About Me

My photo
I am a lifelong student of military history with particular interest in the Battle of Antietam. I work for the federal government in Washington DC and have two young adult children who I love very much. I currently volunteer at Antietam and devote much time to the study of this battle and the Maryland Campaign. I enjoy collecting notable contemporary quotations by and about the men of Antietam. Since 2013 I have been conducting in depth research on the regular artillery companies of the Union Army and their leaders. I hope to turn this into a book on this subject in the future. My perspective comes from a 28-year career in the U.S. Army. Travels took me to World War II battlefields in Europe and the Pacific where American valor ended the tyranny of Nazism and Empire. But our country faced its own greatest challenge 80 years earlier during the Civil War. And it was the critical late summer of 1862, when Robert E. Lee launched the Maryland Campaign. It is an incredible story of drama, carnage, bravery, and missed opportunities that culminated around the fields and woodlots of peaceful Sharpsburg MD. So join me as I make this journey South from the North Woods.

Friday, March 16, 2018

In Perfect Order

Lieutenant Charles Hazlett
After the Battle of Antietam, Henry Hunt the new Chief of Artillery for the Army of the Potomac directed that an inspection be conducted of every artillery battery in the army.  Hunt’s papers in the Library of Congress contain detailed records of that first inspection.[1]   Included are reports from some 33 artillery batteries from every army corps but the Sixth.[2]

Lieutenant Colonel Charles Wainwright himself newly appointed to the same post in the First Corps conducted inspections for that command and reported his findings on October 6th.  Lieutenant Alonzo Cushing at the time on Sumner’s staff as the topographical engineer inspected Second and Twelfth Corps artillery units.  He submitted his report on October 8th.  Lieutenant Samuel Benjamin who commanded a 20-pound Parrott battery in the Ninth Corps completed reports for is corps on October 23rd. Finally Lieutenant Colonel Alexander Webb, inspector general of the Fifth Corps reviewed the artillery batteries of Porter’s corps and submitted his report the next day.  Webb’s reports are the most comprehensive of the group.    

These officers evaluated the condition of the guns, limbers and caissons. Did the company possess the basic load of 250 rounds per gun and was it properly and safely packed?  Inspectors carefully checked the health and care of artillery horses.  Was there a proper supply of forage and hay?  Were harnesses properly cared for?  Were there enough artillery implements and tools for the guns? Were there enough tents?  Did the brigade and/or division quartermasters and commissary officers attend to the needs of the company?

They looked at the condition and cleanliness of the men.  Were they all equipped and effective for combat? How was their military bearing?  Was new clothing available?  Did they have their knapsacks?  Were officers and men receiving daily recitations of Army Regulations and tactics? How many times a day did the officers and sergeants conduct calls, drill and guard mount?

Did the commander accurately account for all company property?  Were his company books and returns accurate and complete?  Was his camp laid out correctly and properly policed?  Where was the nearest hospital tent?  Finally was the commander effectively in charge?  The inspector ended each inspection with a sentence to the effect that the battery was or was not “efficient.” 

Though the report narrative for each category is very brief, sometimes just one or two words, the reports are surprisingly comprehensive.  They draw a fascinating picture of the condition of the Union artillery immediately following the Battle of Antietam.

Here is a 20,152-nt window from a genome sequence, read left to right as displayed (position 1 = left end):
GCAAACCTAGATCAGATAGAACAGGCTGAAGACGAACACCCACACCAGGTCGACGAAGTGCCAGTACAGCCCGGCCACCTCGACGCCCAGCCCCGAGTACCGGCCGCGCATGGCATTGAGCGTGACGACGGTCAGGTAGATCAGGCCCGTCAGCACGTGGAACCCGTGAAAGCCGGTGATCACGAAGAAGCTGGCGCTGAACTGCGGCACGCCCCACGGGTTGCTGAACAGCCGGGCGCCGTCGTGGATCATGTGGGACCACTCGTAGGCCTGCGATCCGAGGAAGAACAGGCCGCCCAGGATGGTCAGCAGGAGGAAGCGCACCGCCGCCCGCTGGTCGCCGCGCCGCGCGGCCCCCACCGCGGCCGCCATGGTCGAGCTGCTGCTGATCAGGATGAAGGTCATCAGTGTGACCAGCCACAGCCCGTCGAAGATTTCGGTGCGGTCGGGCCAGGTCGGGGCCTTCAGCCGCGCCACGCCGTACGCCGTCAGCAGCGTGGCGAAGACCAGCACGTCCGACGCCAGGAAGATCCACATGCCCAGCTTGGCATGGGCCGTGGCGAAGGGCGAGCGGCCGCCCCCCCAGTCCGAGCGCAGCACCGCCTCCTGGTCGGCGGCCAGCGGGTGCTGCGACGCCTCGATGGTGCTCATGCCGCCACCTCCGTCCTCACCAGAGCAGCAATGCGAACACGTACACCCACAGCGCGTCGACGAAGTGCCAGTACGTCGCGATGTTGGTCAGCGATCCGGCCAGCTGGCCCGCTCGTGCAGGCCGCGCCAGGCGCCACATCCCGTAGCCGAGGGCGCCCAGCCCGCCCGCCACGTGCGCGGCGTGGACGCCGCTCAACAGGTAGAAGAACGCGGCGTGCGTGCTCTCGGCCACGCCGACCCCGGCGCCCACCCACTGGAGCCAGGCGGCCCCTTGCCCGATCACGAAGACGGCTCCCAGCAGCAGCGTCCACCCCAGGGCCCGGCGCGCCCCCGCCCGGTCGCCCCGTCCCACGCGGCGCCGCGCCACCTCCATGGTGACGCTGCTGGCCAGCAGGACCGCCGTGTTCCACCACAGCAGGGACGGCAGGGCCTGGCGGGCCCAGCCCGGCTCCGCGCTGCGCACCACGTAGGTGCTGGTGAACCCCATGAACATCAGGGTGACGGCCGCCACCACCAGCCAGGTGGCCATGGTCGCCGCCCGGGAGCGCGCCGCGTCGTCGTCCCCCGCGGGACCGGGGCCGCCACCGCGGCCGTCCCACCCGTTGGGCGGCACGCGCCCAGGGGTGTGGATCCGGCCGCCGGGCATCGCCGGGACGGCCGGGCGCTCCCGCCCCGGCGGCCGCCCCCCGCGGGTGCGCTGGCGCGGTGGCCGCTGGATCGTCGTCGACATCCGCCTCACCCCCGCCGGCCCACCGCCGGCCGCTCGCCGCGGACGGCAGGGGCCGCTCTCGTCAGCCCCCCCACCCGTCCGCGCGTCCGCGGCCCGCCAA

Generally the guns and accouterments were very well maintained and most batteries had their basic load of 250 rounds per gun.  One exception was Monroe’s Rhode Island Battery which was about 70 rounds short for each gun though the battery had stashed a larger than authorized amount of canister.  It was no wonder considering what Monroe had been through in the past 60 days.   His battery was nearly overrun at Second Manassas and there had been some dicey moments at Antietam too.

The biggest problem was the number and condition of the horses.  Many of the batteries did not have enough horses.  The army was in the process of condemning unfit horses.  They were in short supply and “smallish.”  In the Ninth Corps, the horses were coming down with what Lieutenant Benjamin called greasy heel. This was a bacterial disease caused by insufficient diet, exposure to dampness, and rough riding conditions.[3]  Benjamin reported that many batteries in his corps were short of horseshoes.  Overall, there were many reports that the supply of hay was inadequate. 

Many batteries were in need of clothing for the men. In the weeks after the battle McClellan and the Union quartermaster general Montgomery Meigs were engaged in a barrage of telegrams on the logistics situation.  Meigs maintained that adequate stocks had been shipped to the army.  McClellan and his quartermaster Rufus Ingalls disagreed.  Whatever the case, new clothing was not reaching some of the artillery batteries. 

The regular batteries were generally rated the most military in bearing and drill.  Several of them only had one officer on hand.  Charles Hazlett was the only officer in Battery D, Fifth Artillery. James Stewart in Battery B, Fourth Artillery was another case in point. Wainwright pointedly noted also that Battery B was comprised almost entirely of volunteers.  Of the 140 enlisted men, 123 or 93% were of volunteers.  Ransom’s regular battery lost all of their books (company records) at Second Bull Run.  In the Second Corps, Evan Thomas’ Battery A, Fourth Artillery had moved out of Washington so quickly at the beginning of the Maryland Campaign that they left their knapsacks containing all their personal clothing on barge at Georgetown.  The men had essentially been in the same clothes for six weeks. 

A good volunteer battery was Matthew’s Battery F, First Pennsylvania Light Artillery. This fine outfit stood firm in the Cornfield along with Ransom and Stewart and was instrumental in halting the Confederate attacks there.  Wainwright found discipline excellent, a rating hard to earn from that very finicky officer.